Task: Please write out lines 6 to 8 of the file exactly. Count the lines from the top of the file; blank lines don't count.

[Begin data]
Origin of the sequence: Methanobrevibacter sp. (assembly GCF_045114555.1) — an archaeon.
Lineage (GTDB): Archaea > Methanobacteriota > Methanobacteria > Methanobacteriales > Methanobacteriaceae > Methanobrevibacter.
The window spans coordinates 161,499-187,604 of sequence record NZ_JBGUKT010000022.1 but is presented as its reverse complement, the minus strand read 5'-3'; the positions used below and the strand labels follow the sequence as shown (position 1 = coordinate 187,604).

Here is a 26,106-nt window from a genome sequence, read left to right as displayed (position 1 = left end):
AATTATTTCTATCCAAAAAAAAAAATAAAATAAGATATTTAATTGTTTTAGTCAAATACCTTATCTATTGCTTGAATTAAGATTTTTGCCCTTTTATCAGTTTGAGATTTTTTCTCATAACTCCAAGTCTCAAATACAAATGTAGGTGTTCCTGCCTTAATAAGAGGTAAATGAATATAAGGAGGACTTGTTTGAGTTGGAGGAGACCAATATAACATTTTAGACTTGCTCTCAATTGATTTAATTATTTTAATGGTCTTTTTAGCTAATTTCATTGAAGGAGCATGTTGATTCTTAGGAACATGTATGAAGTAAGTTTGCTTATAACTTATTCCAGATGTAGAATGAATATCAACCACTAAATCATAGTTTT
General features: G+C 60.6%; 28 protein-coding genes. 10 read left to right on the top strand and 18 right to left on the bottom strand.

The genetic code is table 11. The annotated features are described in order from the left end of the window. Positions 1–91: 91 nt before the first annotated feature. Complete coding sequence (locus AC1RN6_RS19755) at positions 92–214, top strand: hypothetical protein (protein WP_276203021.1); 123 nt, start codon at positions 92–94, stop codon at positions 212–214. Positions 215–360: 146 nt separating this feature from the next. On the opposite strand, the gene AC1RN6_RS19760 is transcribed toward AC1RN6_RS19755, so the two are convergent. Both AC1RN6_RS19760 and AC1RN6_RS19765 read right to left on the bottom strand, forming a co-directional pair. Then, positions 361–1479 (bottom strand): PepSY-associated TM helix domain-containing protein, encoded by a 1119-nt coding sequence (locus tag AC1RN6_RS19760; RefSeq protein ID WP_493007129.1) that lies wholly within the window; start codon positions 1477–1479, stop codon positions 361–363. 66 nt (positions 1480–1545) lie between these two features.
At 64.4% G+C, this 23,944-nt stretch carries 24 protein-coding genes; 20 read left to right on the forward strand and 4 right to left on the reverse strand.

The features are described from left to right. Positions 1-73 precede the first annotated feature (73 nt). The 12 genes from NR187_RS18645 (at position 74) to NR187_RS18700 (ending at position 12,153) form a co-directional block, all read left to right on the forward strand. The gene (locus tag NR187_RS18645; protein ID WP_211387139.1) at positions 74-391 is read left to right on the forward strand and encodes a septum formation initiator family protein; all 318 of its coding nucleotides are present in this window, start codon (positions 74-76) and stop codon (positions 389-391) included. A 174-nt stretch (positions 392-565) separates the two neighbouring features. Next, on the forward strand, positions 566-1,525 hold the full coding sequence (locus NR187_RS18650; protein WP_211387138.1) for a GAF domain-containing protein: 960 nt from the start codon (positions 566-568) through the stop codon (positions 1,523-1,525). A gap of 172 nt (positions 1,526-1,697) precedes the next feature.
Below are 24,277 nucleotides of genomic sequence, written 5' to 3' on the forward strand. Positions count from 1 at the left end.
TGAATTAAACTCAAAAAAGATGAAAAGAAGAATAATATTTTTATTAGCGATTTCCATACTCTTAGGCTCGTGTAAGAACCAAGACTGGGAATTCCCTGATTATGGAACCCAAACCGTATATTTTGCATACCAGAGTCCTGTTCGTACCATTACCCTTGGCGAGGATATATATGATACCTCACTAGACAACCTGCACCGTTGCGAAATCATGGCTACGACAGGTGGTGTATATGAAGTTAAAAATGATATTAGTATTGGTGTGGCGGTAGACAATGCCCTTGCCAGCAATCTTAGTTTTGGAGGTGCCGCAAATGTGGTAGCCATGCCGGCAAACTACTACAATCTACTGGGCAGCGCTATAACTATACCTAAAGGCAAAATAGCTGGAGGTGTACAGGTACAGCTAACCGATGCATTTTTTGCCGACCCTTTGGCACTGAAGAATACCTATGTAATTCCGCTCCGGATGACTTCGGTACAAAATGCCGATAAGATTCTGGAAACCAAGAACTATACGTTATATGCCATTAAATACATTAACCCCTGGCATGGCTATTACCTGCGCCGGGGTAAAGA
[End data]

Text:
General features: G+C 60.6%; 28 protein-coding genes. 10 read left to right on the top strand and 18 right to left on the bottom strand.

The genetic code is table 11. The annotated features are described in order from the left end of the window. Positions 1–91: 91 nt before the first annotated feature. Complete coding sequence (locus AC1RN6_RS19755) at positions 92–214, top strand: hypothetical protein (protein WP_276203021.1); 123 nt, start codon at positions 92–94, stop codon at positions 212–214. Positions 215–360: 146 nt separating this feature from the next. On the opposite strand, the gene AC1RN6_RS19760 is transcribed toward AC1RN6_RS19755, so the two are convergent. Both AC1RN6_RS19760 and AC1RN6_RS19765 read right to left on the bottom strand, forming a co-directional pair. Then, positions 361–1479 (bottom strand): PepSY-associated TM helix domain-containing protein, encoded by a 1119-nt coding sequence (locus tag AC1RN6_RS19760; RefSeq protein ID WP_493007129.1) that lies wholly within the window; start codon positions 1477–1479, stop codon positions 361–363. 66 nt (positions 1480–1545) lie between these two features.
At 64.4% G+C, this 23,944-nt stretch carries 24 protein-coding genes; 20 read left to right on the forward strand and 4 right to left on the reverse strand.